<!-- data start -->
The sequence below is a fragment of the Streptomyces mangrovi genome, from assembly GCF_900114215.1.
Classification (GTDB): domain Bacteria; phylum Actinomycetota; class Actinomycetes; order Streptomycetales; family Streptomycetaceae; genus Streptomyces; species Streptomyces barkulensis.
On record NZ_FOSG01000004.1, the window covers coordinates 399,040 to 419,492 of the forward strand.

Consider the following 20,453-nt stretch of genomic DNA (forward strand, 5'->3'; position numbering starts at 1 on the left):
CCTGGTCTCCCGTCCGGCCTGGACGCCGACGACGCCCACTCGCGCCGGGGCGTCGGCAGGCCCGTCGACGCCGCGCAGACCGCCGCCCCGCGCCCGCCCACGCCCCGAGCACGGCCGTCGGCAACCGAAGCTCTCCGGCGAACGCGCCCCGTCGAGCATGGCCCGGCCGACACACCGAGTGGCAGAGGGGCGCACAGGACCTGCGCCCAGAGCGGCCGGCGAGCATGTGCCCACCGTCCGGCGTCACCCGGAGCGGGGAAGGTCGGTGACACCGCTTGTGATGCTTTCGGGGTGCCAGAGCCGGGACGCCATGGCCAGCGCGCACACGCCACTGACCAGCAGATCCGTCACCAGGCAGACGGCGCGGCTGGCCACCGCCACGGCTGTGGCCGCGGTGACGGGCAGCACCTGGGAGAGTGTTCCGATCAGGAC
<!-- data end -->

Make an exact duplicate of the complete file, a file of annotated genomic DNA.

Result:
The sequence below is a fragment of the Streptomyces mangrovi genome, from assembly GCF_900114215.1.
Classification (GTDB): domain Bacteria; phylum Actinomycetota; class Actinomycetes; order Streptomycetales; family Streptomycetaceae; genus Streptomyces; species Streptomyces barkulensis.
On record NZ_FOSG01000004.1, the window covers coordinates 399,040 to 419,492 of the forward strand.

Consider the following 20,453-nt stretch of genomic DNA (forward strand, 5'->3'; position numbering starts at 1 on the left):
CCTGGTCTCCCGTCCGGCCTGGACGCCGACGACGCCCACTCGCGCCGGGGCGTCGGCAGGCCCGTCGACGCCGCGCAGACCGCCGCCCCGCGCCCGCCCACGCCCCGAGCACGGCCGTCGGCAACCGAAGCTCTCCGGCGAACGCGCCCCGTCGAGCATGGCCCGGCCGACACACCGAGTGGCAGAGGGGCGCACAGGACCTGCGCCCAGAGCGGCCGGCGAGCATGTGCCCACCGTCCGGCGTCACCCGGAGCGGGGAAGGTCGGTGACACCGCTTGTGATGCTTTCGGGGTGCCAGAGCCGGGACGCCATGGCCAGCGCGCACACGCCACTGACCAGCAGATCCGTCACCAGGCAGACGGCGCGGCTGGCCACCGCCACGGCTGTGGCCGCGGTGACGGGCAGCACCTGGGAGAGTGTTCCGATCAGGAC